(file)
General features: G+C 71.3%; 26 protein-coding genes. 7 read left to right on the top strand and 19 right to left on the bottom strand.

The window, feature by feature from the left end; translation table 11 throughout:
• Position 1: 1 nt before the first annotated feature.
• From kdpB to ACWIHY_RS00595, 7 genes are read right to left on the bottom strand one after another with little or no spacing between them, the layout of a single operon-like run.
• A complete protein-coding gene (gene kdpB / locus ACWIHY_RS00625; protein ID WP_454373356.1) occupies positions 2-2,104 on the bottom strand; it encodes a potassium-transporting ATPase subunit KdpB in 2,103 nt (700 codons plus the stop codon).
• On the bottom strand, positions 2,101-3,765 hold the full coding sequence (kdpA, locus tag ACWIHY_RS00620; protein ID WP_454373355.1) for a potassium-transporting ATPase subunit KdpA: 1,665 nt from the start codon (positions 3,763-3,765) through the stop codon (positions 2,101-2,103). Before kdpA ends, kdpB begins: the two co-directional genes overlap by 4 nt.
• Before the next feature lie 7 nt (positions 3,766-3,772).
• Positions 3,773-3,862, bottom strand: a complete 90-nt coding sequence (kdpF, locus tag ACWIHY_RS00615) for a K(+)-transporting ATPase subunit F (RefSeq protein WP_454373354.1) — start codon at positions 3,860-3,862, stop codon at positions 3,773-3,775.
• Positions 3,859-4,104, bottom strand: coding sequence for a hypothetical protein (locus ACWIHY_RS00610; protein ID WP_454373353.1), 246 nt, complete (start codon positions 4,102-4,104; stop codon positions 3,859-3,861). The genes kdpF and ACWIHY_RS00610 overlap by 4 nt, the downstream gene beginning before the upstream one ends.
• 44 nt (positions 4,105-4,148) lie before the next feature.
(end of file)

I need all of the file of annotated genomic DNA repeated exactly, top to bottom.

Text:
General features: G+C 71.3%; 26 protein-coding genes. 7 read left to right on the top strand and 19 right to left on the bottom strand.

The window, feature by feature from the left end; translation table 11 throughout:
• Position 1: 1 nt before the first annotated feature.
• From kdpB to ACWIHY_RS00595, 7 genes are read right to left on the bottom strand one after another with little or no spacing between them, the layout of a single operon-like run.
• A complete protein-coding gene (gene kdpB / locus ACWIHY_RS00625; protein ID WP_454373356.1) occupies positions 2-2,104 on the bottom strand; it encodes a potassium-transporting ATPase subunit KdpB in 2,103 nt (700 codons plus the stop codon).
• On the bottom strand, positions 2,101-3,765 hold the full coding sequence (kdpA, locus tag ACWIHY_RS00620; protein ID WP_454373355.1) for a potassium-transporting ATPase subunit KdpA: 1,665 nt from the start codon (positions 3,763-3,765) through the stop codon (positions 2,101-2,103). Before kdpA ends, kdpB begins: the two co-directional genes overlap by 4 nt.
• Before the next feature lie 7 nt (positions 3,766-3,772).
• Positions 3,773-3,862, bottom strand: a complete 90-nt coding sequence (kdpF, locus tag ACWIHY_RS00615) for a K(+)-transporting ATPase subunit F (RefSeq protein WP_454373354.1) — start codon at positions 3,860-3,862, stop codon at positions 3,773-3,775.
• Positions 3,859-4,104, bottom strand: coding sequence for a hypothetical protein (locus ACWIHY_RS00610; protein ID WP_454373353.1), 246 nt, complete (start codon positions 4,102-4,104; stop codon positions 3,859-3,861). The genes kdpF and ACWIHY_RS00610 overlap by 4 nt, the downstream gene beginning before the upstream one ends.
• 44 nt (positions 4,105-4,148) lie before the next feature.